Monday, October 18, 2021

Israel-Iran War: Why Israel & US Are ‘Keenly Awaiting’ Iran’s Retaliation After Top Nuclear Scientist Assassinated?

Iranian President Hassan Rouhani directly accused Israel of assassinating Mohsen Fakhrizadeh, the Islamic country’s prominent nuclear scientist. He, however, added that the country cannot be “trapped into making a hasty decision” of retaliation against the attack. 

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“Once again, the wicked hands of the global arrogance, with the usurper Zionist regime as the mercenary, were stained with the blood of a son of this nation,” he said in a statement on his official website on Saturday.

He added that the assassination of Fakhrizadeh shows the “despair and the depth of the enemy’s hatred” towards Iran, saying that his “martyrdom will not slow down the country’s achievements.”

Israeli Prime Minister Benjamin Netanyahu had in 2018 mentioned Fakhrizadeh’s name in a press conference, saying, “remember that name” — something that has now raised the speculation of his government’s involvement in the killing. At the same time, Israeli social media users hailed the killing of the nuclear scientist.

Mohsen Fakhrizadeh

This comes at a time when there is increasing speculation of Iran enriching Uranium in large quantities, which is an important component for pursuing civilian and military use of nuclear weapons.

However, experts still claim that there is no evidence of a current nuclear weapons program in Iran. In fact, the US State Department Compliance Report recently reaffirmed that there were no current nuclear weapons activities in Iran. Although, Netanyahu and Trump have been very apprehensive of the Iranian rhetoric of the development of a nuclear weapon after the latter scuttled the Obama-era nuclear deal with the country.

The Western intelligence agencies believe that Fakhrizada was at the heart of Iran’s secret nuclear weapons program and diplomats from many countries have often called him the “father of the Iranian bomb”. The country has repeatedly maintained that its nuclear program has always been for civilian purposes.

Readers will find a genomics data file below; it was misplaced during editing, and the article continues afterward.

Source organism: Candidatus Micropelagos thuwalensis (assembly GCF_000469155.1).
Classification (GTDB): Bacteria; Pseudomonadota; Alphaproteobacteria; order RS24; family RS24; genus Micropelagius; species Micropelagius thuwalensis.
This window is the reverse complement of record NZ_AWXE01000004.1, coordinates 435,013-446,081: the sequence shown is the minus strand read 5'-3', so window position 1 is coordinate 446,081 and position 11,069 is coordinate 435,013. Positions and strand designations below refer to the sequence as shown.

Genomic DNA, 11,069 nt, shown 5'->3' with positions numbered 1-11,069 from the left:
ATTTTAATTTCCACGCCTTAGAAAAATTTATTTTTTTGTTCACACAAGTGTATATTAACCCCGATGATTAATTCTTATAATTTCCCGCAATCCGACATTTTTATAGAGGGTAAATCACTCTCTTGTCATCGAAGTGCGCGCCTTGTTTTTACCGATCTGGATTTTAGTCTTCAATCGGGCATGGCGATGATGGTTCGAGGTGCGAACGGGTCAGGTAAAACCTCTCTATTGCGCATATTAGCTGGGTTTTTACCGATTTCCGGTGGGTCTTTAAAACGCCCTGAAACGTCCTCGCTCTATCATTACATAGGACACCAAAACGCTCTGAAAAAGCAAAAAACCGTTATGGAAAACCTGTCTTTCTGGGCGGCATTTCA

In a televised speech to the nation on November 28, Rouhani said: “Our people are wiser than to fall in the trap of the Zionist regime (Israel) … Iran will surely respond to the martyrdom of our scientist at the proper time.” Iran’s Foreign Minister Mohammad Javad Zarif also blamed Israel for the attack, demanding that the Western nations, and particularly the European Union, condemn the ‘act of state terror’ immediately.

The Islamic nation’s supreme leader Ayatollah Ali Khamenei also called for “punishing” those behind Fakhrizadeh’s assassination. His statement called for “following up on this crime and certainly punishing the perpetrators and those responsible, and .. continuing the scientific and technical efforts of this martyr in all of the fields he was working in”.

In 2015, the New York Times compared Mohsen Fakhrizadeh to J. Robert Oppenheimer, the physicist who planned the Manhattan Project in the United States to build the first nuclear weapon during World War II. Born in 1958 in the Iranian city of Qom, Fakhrizadeh was a physics professor and is said to have led covert Iranian project ‘Amad’, a 1989 program to research the potential for building a nuclear bomb.

The program was closed down in 2003, the International Atomic Energy Agency (IAEA) confirmed. However, Israel recovered documents in 2018 that ‘proved’ that the slain scientist was continuing to clandestinely lead the ‘Project Amad’. According to IAEA, the country had more than 12 times the amount of enriched uranium than permitted under the deal as of 2020.

The tensions between the US and Iran have escalated, peaking in January with America’s assassination of Gen Qasem Soleimani, commander of the Iranian Revolutionary Guards’ Quds Force. There have been speculations that the US, along with Israel, may attack the Islamic Republic to stop it from developing its nuclear weapons.

However, it is highly likely that Iran will retaliate only after Trump has left office, since Biden may not be so friendly with Israel, nor Saudi Arabia. 

While the Republican Party members, along with Israel, celebrated the death of Iran’s top scientist, others expressed their condemnation of the act.

Former CIA Director John O. Brennan dubbed the assassination as a ‘reckless act’.

The incident, Israeli politicians said, will severely hamper Iran’s nuclear weapons program, but they accepted it will not completely stop. There is always a replacement, they said.

An expert talking to the EurAsian Times who did not wish to be named said you could expect more provocations in the Middle-East. Ideally, Israel would want Iran to react with a retaliatory attack against the US or Israel as the duo of Trump and Netanyahu are itching to take-out Iran’s Nuclear Weapons.  Expect the Unexpected in the coming weeks!

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